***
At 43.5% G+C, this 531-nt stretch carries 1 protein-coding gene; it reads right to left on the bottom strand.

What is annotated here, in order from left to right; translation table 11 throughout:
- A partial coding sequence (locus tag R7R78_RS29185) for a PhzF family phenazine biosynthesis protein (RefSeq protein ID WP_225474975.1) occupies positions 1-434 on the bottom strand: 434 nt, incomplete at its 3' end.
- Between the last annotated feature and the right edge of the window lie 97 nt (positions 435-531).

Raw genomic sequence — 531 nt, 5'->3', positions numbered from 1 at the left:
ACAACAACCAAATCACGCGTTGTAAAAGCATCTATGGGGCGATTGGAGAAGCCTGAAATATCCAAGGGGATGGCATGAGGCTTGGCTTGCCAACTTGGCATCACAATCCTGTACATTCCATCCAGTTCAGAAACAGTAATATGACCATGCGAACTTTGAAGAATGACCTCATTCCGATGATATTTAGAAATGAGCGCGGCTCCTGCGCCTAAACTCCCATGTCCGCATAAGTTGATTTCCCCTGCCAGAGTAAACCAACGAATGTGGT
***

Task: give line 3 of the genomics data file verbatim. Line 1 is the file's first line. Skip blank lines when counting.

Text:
- A partial coding sequence (locus tag R7R78_RS29185) for a PhzF family phenazine biosynthesis protein (RefSeq protein ID WP_225474975.1) occupies positions 1-434 on the bottom strand: 434 nt, incomplete at its 3' end.